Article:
About the Project
I've always been interested in autonomous navigation, planning, and control, so I seized the opportunity when our lab received its new UGV (unmanned ground vehicle) from Clearpath Robotics. This also proved a great opportunity to experiment with pointcloud processing, something that has fascinated me since the beginning of its use in autonomous vehicles.
- ROS Navigation Stack, ROS plugins
- C++ & Python for real-time embedded control
- Motion planning & control algorithms
- Laser/LIDAR data handling
- Machine perception
- PCL (Point Cloud Library)
- Pointcloud filtering
- Gazebo, RViz
- Wireless network issue debugging
- Troubleshooting real robot hardware
The initial system setup for any project is often rushed or overlooked altogether. Since this was a brand new robot, a bit of up-front development was necessary to help ensure the project ran smoothly. A special wireless router was purchased for fast and uninterrupted communication, environment variables needed set on both the host and robot computer, and networking issues were debugged.
The laser also needed to be mounted. A simple bracket was manufactured at Northwestern's Segal Prototyping and Fabrication Lab. Care was taken to design the bracket such that the LIDAR unit was as low as possible (to better see objects low to the ground) while not occluding any of its visible range with the corners of the robot.
Most importantly, a simulated environment emulating the real robot was created for initial first-pass testing. Gazebo is the ROS simulation tool of choice, and, in conjunction with RViz, was used to verify properly-functioning sensor feedback and control of the robot. A virtual development environment is one of the most valuable up-front investments, as it facilitates rapid, rigorous, and safe validation of the algorithms implemented.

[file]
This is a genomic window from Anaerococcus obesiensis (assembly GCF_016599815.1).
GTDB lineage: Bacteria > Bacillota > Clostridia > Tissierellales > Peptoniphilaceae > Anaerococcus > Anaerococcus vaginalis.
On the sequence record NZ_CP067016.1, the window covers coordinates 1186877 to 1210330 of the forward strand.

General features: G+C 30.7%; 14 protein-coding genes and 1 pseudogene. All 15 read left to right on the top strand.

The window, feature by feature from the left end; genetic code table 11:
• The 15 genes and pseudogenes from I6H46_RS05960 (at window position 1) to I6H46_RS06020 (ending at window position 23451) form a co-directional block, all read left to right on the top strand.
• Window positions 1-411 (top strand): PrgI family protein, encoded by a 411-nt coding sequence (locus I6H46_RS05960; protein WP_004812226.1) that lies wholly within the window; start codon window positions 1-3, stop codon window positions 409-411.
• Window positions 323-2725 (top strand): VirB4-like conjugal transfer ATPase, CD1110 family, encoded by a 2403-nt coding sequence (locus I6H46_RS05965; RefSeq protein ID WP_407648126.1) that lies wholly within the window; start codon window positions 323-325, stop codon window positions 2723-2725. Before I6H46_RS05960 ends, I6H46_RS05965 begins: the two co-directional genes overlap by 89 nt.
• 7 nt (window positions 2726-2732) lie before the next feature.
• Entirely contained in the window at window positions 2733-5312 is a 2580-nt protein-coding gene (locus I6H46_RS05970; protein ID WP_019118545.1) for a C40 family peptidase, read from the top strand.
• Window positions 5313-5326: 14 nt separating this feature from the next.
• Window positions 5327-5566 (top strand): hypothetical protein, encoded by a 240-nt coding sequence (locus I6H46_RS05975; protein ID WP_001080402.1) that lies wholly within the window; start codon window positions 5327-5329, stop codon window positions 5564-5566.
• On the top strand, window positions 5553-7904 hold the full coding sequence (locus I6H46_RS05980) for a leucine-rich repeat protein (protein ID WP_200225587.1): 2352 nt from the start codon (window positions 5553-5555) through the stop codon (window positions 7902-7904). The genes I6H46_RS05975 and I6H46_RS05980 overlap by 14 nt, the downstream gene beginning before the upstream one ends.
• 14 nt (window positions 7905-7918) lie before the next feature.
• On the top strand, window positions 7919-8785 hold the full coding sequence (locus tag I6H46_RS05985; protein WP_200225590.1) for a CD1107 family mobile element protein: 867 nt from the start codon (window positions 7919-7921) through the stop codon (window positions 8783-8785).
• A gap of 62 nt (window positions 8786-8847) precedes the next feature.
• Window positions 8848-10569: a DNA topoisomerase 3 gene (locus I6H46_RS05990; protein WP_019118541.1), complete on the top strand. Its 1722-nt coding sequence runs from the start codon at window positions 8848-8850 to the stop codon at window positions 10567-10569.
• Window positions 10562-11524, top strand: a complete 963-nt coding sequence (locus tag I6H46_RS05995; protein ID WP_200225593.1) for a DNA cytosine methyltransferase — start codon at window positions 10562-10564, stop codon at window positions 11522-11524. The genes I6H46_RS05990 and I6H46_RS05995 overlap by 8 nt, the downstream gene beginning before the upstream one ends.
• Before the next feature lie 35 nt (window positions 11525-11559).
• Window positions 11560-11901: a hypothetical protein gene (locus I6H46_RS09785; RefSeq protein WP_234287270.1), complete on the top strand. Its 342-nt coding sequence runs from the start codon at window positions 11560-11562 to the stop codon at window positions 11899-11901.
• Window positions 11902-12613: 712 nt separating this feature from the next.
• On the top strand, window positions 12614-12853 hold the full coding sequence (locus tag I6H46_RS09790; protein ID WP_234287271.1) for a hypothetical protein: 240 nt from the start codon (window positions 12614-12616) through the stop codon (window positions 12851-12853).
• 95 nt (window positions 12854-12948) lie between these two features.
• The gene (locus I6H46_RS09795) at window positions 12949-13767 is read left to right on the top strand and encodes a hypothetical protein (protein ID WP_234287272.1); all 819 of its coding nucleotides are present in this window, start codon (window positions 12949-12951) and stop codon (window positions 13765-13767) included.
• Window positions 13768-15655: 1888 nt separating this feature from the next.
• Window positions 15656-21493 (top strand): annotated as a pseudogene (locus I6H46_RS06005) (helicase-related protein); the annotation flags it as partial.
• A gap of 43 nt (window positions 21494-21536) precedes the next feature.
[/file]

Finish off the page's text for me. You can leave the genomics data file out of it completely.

SLAM & Autonomous Navigation
Once preliminary operations were working correctly, it was time to attempt a collision avoidance test run! But, as is typical with a robot's first steps, it didn't work very well. After digging into the issue, I discovered the root was a faulty costmap. Viewing the costmap revealed nearly 90% of the grid cells were believed to be lethal cost (essentially the entire floor was being treated as an obstacle). Diving a bit further, I found the laser scans were hitting the ground (as they should), but the primitive floor filter I had applied to the pointcloud did not account for tilting of the robot on uneven ground. Modifying the filter threshold to fix this would prevent Jackal from seeing real obstacles, so a more robust solution had to be created.
After coming up with the algorithm and adjusting to the PCL syntax in C++, the custom pointcloud filter was implemented. It worked nearly flawlessly, immediately eliminating erroneous costmap fill-up. The filter works by removing a few distinct subsets of the raw pointcloud as follows:
- Eliminate any points within a cylinder of radius of 0.2 m, centered on the robot (oriented vertically)